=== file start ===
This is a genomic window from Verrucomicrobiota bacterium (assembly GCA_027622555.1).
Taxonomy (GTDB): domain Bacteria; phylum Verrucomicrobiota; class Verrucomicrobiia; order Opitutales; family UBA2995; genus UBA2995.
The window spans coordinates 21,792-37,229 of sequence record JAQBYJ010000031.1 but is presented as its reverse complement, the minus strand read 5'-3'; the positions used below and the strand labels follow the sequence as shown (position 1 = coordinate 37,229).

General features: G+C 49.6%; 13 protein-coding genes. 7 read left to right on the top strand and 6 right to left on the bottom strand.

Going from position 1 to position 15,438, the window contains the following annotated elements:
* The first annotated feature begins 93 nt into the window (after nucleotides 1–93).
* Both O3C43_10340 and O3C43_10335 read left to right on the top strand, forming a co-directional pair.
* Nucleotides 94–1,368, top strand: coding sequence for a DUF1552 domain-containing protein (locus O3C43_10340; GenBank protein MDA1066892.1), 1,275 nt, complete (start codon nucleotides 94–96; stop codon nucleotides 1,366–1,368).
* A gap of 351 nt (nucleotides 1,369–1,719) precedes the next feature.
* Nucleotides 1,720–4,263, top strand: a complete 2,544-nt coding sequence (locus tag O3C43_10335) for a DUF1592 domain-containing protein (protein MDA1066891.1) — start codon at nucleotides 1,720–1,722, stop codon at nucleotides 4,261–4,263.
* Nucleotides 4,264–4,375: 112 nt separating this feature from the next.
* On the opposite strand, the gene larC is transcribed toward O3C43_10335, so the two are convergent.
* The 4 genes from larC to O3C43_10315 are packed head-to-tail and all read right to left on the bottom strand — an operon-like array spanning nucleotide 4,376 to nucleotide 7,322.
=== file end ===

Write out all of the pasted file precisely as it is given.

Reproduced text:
This is a genomic window from Verrucomicrobiota bacterium (assembly GCA_027622555.1).
Taxonomy (GTDB): domain Bacteria; phylum Verrucomicrobiota; class Verrucomicrobiia; order Opitutales; family UBA2995; genus UBA2995.
The window spans coordinates 21,792-37,229 of sequence record JAQBYJ010000031.1 but is presented as its reverse complement, the minus strand read 5'-3'; the positions used below and the strand labels follow the sequence as shown (position 1 = coordinate 37,229).

General features: G+C 49.6%; 13 protein-coding genes. 7 read left to right on the top strand and 6 right to left on the bottom strand.

Going from position 1 to position 15,438, the window contains the following annotated elements:
* The first annotated feature begins 93 nt into the window (after nucleotides 1–93).
* Both O3C43_10340 and O3C43_10335 read left to right on the top strand, forming a co-directional pair.
* Nucleotides 94–1,368, top strand: coding sequence for a DUF1552 domain-containing protein (locus O3C43_10340; GenBank protein MDA1066892.1), 1,275 nt, complete (start codon nucleotides 94–96; stop codon nucleotides 1,366–1,368).
* A gap of 351 nt (nucleotides 1,369–1,719) precedes the next feature.
* Nucleotides 1,720–4,263, top strand: a complete 2,544-nt coding sequence (locus tag O3C43_10335) for a DUF1592 domain-containing protein (protein MDA1066891.1) — start codon at nucleotides 1,720–1,722, stop codon at nucleotides 4,261–4,263.
* Nucleotides 4,264–4,375: 112 nt separating this feature from the next.
* On the opposite strand, the gene larC is transcribed toward O3C43_10335, so the two are convergent.
* The 4 genes from larC to O3C43_10315 are packed head-to-tail and all read right to left on the bottom strand — an operon-like array spanning nucleotide 4,376 to nucleotide 7,322.